The hospital has been rocked for months by the scandal, which has led to ongoing criminal proceedings. The hospital intended to release the results of an external investigation into the scandal at a press conference on 22 October, the same day that Heidelberg University released the report from its commission for good scientific practice. But that day, after a petition from Sohn, a local court ordered the cancelation of the press conference to protect the rights of and presumption of innocence for Sohn, who reportedly has been suspended from teaching and research for 3 months and faces a university disciplinary inquiry. Following the court’s decision, the university also removed its commission’s report from its website. Prosecutors in Mannheim, Germany, declined to name suspects in their ongoing inquiries concerning economic crimes.
The affair began in February, when Sohn promoted the blood-based liquid biopsy test as a “new, revolutionary option” in a press release that appeared on the websites of both the hospital and HeiScreen GmbH, a spin-off company. The institutions claimed the test, which looks for 15 biomarkers that reflect cancer-related genetic processes, has a sensitivity of 80% to 90% for some groups of women with breast cancer. (Sensitivity reflects the proportion of women with cancer that is correctly identified.)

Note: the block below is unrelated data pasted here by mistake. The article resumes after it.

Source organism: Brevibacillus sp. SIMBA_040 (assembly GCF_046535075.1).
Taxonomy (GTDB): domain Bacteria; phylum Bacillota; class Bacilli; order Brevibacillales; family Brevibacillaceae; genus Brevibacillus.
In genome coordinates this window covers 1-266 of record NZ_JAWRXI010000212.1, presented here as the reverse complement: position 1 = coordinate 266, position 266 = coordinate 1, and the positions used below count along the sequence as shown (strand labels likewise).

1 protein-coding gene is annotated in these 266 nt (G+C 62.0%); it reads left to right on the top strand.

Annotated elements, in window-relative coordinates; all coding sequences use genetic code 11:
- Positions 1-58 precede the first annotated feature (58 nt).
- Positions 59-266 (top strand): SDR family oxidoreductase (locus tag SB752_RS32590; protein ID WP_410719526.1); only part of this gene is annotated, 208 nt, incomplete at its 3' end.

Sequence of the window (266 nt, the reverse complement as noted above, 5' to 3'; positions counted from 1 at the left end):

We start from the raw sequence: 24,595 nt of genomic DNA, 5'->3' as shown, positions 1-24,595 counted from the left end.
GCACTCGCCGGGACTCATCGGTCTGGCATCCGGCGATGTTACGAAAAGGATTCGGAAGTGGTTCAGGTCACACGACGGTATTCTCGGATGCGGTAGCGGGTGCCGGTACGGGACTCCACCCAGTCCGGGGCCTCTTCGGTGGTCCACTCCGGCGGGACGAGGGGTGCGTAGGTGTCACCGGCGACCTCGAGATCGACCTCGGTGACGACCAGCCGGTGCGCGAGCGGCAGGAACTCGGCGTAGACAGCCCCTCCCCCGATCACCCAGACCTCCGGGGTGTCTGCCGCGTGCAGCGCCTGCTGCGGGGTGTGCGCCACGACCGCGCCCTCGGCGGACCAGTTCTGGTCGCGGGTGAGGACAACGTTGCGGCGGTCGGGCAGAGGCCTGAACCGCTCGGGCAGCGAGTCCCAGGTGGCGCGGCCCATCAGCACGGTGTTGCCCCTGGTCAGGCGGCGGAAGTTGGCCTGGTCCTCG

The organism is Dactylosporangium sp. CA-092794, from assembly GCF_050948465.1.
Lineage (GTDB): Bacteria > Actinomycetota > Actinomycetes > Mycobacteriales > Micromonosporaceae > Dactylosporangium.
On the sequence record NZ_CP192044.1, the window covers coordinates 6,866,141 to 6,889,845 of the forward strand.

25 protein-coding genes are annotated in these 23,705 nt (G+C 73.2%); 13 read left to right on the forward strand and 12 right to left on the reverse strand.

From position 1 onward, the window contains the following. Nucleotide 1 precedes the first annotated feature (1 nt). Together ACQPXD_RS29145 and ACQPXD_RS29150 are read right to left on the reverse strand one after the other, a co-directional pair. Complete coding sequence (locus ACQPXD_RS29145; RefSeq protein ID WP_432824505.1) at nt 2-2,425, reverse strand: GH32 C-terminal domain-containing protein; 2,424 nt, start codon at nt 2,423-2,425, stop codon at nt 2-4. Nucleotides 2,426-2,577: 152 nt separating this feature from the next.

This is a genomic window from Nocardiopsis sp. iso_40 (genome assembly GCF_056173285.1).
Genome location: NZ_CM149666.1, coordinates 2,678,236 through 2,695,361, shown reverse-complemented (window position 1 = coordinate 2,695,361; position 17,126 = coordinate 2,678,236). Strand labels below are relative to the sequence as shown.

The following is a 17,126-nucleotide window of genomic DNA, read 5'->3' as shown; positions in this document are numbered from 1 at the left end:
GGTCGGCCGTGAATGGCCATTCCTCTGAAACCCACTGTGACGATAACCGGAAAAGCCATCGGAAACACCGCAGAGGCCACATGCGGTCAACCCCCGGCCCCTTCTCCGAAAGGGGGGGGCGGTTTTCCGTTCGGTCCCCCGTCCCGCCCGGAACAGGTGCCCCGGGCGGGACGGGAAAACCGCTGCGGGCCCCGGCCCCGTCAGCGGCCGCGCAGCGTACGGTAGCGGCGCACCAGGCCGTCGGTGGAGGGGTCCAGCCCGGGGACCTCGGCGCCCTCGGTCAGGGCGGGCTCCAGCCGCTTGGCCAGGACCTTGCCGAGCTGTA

Thousands of Argentine scientists are hoping the man expected to be the country’s next president will reverse deep cuts to research imposed by the conservative government of President Mauricio Macri. But the first priority for Alberto Fernández, the front-runner in Sunday’s election, will almost certainly be Argentina’s crumbling economy. And it’s not clear when—or how effectively—the concerns of scientists will be addressed.
Fernández, a 60-year-old lawyer and political insider, worked for former President Nestor Kirchner and, for a short time, under Cristina Fernández de Kirchner after she succeeded her husband in 2007. Despite a decadeslong rift between Fernández and Cristina Kirchner, she is now his running mate, and the presidential candidate is expected to continue her brand of populism, whose roots go back almost 70 years to the rule of Juan Peron. Polls show Fernández leading Macri by a wide margin; Fernández will gain the presidency if he captures more than 45% of the vote in a six-person field, or wins 40% of the vote and leads by at least 10 percentage points.